'cond' is a conditional function in Emacs Lisp. It evaluates each condition in turn and returns the result of the first condition that is non-nil.
How would you handle errors in Emacs Lisp?
Errors in Emacs Lisp can be handled using the 'condition-case' function. It allows you to specify a block of code to execute in the event of a specific error.
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The ideal back-end app developer

What you’re looking to see on the Emacs Lisp+++ engineer at this point.

At this point, a skilled Emacs Lisp+++ engineer should demonstrate strong problem-solving abilities, proficiency in Emacs Lisp+++ programming language, and knowledge of software development methodologies. Red flags include lack of hands-on experience, inability to articulate complex concepts, or unfamiliarity with standard coding practices.

Digging deeper

Code questions

These will help you see the candidate's real-world development capabilities with Emacs Lisp+++.

What does this simple Emacs Lisp code do?
(setq x '(1 2 3))
This code sets the variable 'x' to the list '(1 2 3).'
What will be the output of this Emacs Lisp code?
(if (> 5 3) 'yes 'no)
The output will be 'yes'. The if function evaluates the condition (> 5 3), and since it is true, it returns the first result, 'yes'.
What does this Emacs Lisp code do, which is related to array or collection manipulation?
(mapcar #'(lambda (x) (* x x)) '(1 2 3 4 5))
This code squares each element in the list '(1 2 3 4 5)'. The mapcar function applies the lambda function to each element of the list.
What will be the output of this Emacs Lisp code related to threading or concurrency?
(defun async-sqrt (n) (make-thread (lambda () (sqrt n))))
This code defines an asynchronous function that calculates the square root of a number. The function creates a new thread to perform the calculation. The output will be a thread object.

Wrap-up questions

Final candidate for Emacs Lisp+++ Developer role questions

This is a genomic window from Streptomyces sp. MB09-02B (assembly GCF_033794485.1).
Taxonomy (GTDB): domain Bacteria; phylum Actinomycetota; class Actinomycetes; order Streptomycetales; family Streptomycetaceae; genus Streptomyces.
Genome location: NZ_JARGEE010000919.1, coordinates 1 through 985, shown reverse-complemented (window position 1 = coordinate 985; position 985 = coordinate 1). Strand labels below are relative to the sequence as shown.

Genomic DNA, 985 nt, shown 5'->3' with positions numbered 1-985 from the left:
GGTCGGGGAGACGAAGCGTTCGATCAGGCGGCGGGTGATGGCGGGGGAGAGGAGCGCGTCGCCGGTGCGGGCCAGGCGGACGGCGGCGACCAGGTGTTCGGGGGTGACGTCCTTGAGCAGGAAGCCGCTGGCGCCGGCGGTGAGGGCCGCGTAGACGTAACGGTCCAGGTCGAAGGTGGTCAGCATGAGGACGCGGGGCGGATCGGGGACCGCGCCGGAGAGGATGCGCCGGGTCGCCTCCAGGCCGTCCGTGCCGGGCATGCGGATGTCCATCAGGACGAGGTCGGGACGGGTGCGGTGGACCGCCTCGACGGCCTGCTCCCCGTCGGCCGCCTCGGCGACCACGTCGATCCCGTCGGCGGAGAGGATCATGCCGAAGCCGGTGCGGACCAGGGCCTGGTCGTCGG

The final few questions should evaluate the candidate's teamwork, communication, and problem-solving skills. Additionally, assess their knowledge of microservices architecture, serverless computing, and how they handle Emacs Lisp+++ application deployments. Inquire about their experience in handling system failures and their approach to debugging and troubleshooting.

What are macros in Emacs Lisp and how would you define one?
Macros in Emacs Lisp are a way to define new control constructs and computations that are done at compile time. You can define a macro using the 'defmacro' keyword.
How would you implement recursion in Emacs Lisp?
Recursion in Emacs Lisp can be implemented by having a function call itself. Care must be taken to ensure that the recursion terminates, otherwise it can result in a stack overflow.
Describe the difference between 'eq', 'eql', 'equal', and 'equalp' in Emacs Lisp.
These are all comparison functions in Emacs Lisp. 'eq' tests if two objects are the same, 'eql' tests for same value and type, 'equal' tests for structural equality, and 'equalp' tests for equality, ignoring differences in case and precision.

Emacs Lisp+++ application related

Product Perfect's Emacs Lisp+++ development capabilities

Beyond hiring for your Emacs Lisp+++ engineering team, you may be in the market for additional help. Product Perfect provides seasoned expertise in Emacs Lisp+++ projects, and can engage in multiple capacities.